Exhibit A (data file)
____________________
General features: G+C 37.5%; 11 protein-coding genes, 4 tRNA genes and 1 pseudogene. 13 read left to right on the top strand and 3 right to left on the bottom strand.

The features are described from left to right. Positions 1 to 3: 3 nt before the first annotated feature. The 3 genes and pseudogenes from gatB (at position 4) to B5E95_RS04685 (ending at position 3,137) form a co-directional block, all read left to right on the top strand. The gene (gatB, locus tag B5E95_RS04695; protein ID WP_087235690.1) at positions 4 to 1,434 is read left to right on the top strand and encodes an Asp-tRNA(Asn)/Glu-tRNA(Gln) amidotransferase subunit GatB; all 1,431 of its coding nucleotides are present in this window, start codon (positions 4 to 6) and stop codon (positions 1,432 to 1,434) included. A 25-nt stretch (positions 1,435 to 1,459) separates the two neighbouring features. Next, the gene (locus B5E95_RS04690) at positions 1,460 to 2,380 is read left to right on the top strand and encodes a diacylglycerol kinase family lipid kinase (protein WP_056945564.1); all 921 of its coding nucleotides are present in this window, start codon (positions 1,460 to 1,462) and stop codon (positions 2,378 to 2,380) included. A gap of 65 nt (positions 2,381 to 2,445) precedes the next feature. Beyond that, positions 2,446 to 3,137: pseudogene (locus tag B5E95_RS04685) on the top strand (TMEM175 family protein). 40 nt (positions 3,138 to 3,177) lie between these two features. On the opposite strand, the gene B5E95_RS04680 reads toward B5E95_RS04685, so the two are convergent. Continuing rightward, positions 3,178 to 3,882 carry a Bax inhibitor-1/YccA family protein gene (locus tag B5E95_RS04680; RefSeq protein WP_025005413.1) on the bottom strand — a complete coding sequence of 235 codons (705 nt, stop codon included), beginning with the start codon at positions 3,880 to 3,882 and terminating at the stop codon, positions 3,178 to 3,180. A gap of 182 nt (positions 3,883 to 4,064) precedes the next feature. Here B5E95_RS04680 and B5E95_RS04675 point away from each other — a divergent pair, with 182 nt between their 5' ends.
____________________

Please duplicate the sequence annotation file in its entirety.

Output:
General features: G+C 37.5%; 11 protein-coding genes, 4 tRNA genes and 1 pseudogene. 13 read left to right on the top strand and 3 right to left on the bottom strand.

The features are described from left to right. Positions 1 to 3: 3 nt before the first annotated feature. The 3 genes and pseudogenes from gatB (at position 4) to B5E95_RS04685 (ending at position 3,137) form a co-directional block, all read left to right on the top strand. The gene (gatB, locus tag B5E95_RS04695; protein ID WP_087235690.1) at positions 4 to 1,434 is read left to right on the top strand and encodes an Asp-tRNA(Asn)/Glu-tRNA(Gln) amidotransferase subunit GatB; all 1,431 of its coding nucleotides are present in this window, start codon (positions 4 to 6) and stop codon (positions 1,432 to 1,434) included. A 25-nt stretch (positions 1,435 to 1,459) separates the two neighbouring features. Next, the gene (locus B5E95_RS04690) at positions 1,460 to 2,380 is read left to right on the top strand and encodes a diacylglycerol kinase family lipid kinase (protein WP_056945564.1); all 921 of its coding nucleotides are present in this window, start codon (positions 1,460 to 1,462) and stop codon (positions 2,378 to 2,380) included. A gap of 65 nt (positions 2,381 to 2,445) precedes the next feature. Beyond that, positions 2,446 to 3,137: pseudogene (locus tag B5E95_RS04685) on the top strand (TMEM175 family protein). 40 nt (positions 3,138 to 3,177) lie between these two features. On the opposite strand, the gene B5E95_RS04680 reads toward B5E95_RS04685, so the two are convergent. Continuing rightward, positions 3,178 to 3,882 carry a Bax inhibitor-1/YccA family protein gene (locus tag B5E95_RS04680; RefSeq protein WP_025005413.1) on the bottom strand — a complete coding sequence of 235 codons (705 nt, stop codon included), beginning with the start codon at positions 3,880 to 3,882 and terminating at the stop codon, positions 3,178 to 3,180. A gap of 182 nt (positions 3,883 to 4,064) precedes the next feature. Here B5E95_RS04680 and B5E95_RS04675 point away from each other — a divergent pair, with 182 nt between their 5' ends.